Narratives in a Divided City: Childhood and Memory in Jerusalem, 1948-2008
This dissertation examines Palestinians’ and Israelis’ narratives about growing up in Jerusalem over the last sixty years, beginning with the 1948 Arab-Israeli War known alternatively as the Palestinian Nakba (catastrophe) and the Israeli War of Independence. Scholarship on modern Jerusalem has generally examined Arab and Jewish inhabitants separately, at the expense of a more comprehensive perspective of situated, daily interaction. Moreover, descriptions of young people’s lives are often overshadowed by adult-centered narratives of the Israeli-Palestinian Conflict. This ethnographic study considers how the Conflict shapes residents’ narratives about their childhood in the context of Jerusalem’s post-1948 history, as well as how the other ‘side’ is implicated in their stories and in the consciousness of contemporary youth.
Because political divisions inform a great deal of daily life in Jerusalem, I treat the physical and social terrain as the foreground for analyzing young residents’ experiences over time. In particular, I focus on the contexts for their routines and folk traditions: Sites of leisure and play, patterns of mobility and routes, and places of tension and conflict. Adults’ narratives about their childhood past were solicited through personal interviews, public story-telling events, and personal and organized neighborhood tours. Research with contemporary teens involved informal interviews and guided tours to illuminate how they articulate their sense of local knowledge as they navigate familiar and strange terrains around the city, while revealing their landscapes of play and imagination.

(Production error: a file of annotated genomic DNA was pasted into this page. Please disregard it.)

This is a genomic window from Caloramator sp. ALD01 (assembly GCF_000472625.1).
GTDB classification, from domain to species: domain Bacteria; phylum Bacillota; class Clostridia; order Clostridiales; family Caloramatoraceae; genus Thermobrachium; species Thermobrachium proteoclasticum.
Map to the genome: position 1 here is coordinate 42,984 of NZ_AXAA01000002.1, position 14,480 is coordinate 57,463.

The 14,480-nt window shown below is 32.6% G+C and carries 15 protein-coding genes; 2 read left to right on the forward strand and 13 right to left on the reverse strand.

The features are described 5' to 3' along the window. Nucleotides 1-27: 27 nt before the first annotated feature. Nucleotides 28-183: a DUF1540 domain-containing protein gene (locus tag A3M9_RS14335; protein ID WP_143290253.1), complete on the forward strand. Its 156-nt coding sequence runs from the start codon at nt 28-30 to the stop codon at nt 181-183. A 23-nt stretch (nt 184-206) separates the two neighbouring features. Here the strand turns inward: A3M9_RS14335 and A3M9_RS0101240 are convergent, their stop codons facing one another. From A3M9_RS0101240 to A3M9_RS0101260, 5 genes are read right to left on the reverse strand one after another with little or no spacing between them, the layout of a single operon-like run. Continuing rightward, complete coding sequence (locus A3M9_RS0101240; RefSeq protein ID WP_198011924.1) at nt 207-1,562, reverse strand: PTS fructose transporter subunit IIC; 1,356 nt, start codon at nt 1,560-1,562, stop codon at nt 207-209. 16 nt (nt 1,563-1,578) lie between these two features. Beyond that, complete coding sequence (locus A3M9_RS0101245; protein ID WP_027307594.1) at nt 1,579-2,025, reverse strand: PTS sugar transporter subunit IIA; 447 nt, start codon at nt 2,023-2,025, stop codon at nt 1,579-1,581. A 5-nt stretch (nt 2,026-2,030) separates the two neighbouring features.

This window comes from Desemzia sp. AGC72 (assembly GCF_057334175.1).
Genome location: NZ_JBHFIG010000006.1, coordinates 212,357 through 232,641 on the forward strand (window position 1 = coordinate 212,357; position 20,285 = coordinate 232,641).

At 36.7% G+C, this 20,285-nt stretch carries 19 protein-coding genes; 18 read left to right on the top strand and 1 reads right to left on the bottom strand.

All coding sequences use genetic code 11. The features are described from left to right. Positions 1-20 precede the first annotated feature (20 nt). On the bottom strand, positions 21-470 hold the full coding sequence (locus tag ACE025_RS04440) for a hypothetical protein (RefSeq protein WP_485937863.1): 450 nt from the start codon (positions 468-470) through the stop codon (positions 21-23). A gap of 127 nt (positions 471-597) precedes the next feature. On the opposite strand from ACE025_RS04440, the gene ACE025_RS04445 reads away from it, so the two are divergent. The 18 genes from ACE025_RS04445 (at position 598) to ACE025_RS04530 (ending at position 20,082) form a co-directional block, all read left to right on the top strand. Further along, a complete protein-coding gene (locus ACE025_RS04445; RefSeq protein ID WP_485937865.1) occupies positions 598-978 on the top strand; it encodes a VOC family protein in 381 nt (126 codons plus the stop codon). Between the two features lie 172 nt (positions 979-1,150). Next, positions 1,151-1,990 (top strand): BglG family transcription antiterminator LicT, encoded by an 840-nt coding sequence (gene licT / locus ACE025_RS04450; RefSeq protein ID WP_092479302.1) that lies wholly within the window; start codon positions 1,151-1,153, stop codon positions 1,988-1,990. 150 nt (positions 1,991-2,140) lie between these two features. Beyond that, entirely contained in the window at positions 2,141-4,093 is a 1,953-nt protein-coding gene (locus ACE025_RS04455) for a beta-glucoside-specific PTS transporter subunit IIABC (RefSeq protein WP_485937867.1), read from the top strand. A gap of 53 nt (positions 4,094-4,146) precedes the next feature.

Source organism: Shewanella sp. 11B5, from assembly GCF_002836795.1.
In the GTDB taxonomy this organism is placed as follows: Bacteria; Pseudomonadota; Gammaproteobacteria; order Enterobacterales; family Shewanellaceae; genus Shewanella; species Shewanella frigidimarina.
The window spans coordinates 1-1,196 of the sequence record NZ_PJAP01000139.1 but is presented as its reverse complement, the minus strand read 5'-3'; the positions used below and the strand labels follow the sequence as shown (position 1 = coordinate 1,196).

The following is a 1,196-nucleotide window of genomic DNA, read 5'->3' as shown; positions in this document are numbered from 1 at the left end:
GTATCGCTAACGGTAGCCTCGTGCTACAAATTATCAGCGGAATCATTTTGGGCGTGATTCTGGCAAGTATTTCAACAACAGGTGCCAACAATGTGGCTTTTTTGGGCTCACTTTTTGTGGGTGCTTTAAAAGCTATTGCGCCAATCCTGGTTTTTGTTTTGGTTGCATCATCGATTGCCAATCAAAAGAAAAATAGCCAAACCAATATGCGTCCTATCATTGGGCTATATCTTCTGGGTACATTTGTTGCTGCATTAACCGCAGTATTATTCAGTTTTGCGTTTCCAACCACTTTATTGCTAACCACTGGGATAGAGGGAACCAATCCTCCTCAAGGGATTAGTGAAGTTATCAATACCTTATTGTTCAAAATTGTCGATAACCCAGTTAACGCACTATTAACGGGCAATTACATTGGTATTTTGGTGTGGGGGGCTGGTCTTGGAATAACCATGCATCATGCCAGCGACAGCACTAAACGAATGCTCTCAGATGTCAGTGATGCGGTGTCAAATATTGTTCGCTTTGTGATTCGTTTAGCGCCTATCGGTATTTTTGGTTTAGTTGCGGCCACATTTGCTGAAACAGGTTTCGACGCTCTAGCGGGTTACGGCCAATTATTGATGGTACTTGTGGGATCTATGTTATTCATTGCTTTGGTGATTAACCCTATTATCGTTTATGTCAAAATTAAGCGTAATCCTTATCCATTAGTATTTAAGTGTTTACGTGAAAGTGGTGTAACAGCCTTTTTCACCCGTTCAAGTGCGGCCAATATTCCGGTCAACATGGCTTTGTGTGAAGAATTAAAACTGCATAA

While often tinged with nostalgia and romanticism, Palestinian and Israeli residents frame the narratives about their childhood past in light of their social and political status in present day Jerusalem. In the tone and content of their stories, they express the precariousness or stability of their status as Palestinians or Israelis in this divided city, respectively, and evaluate how their national and communal affiliations impact their views on Arab-Jewish relations. A comparison of adults’ childhood narratives with the experiences of contemporary teens reveals that in comparison with their elders, youth today are less familiar with the ‘other side’ and with the city as a whole as a result of the limitations they face by living in a divided city.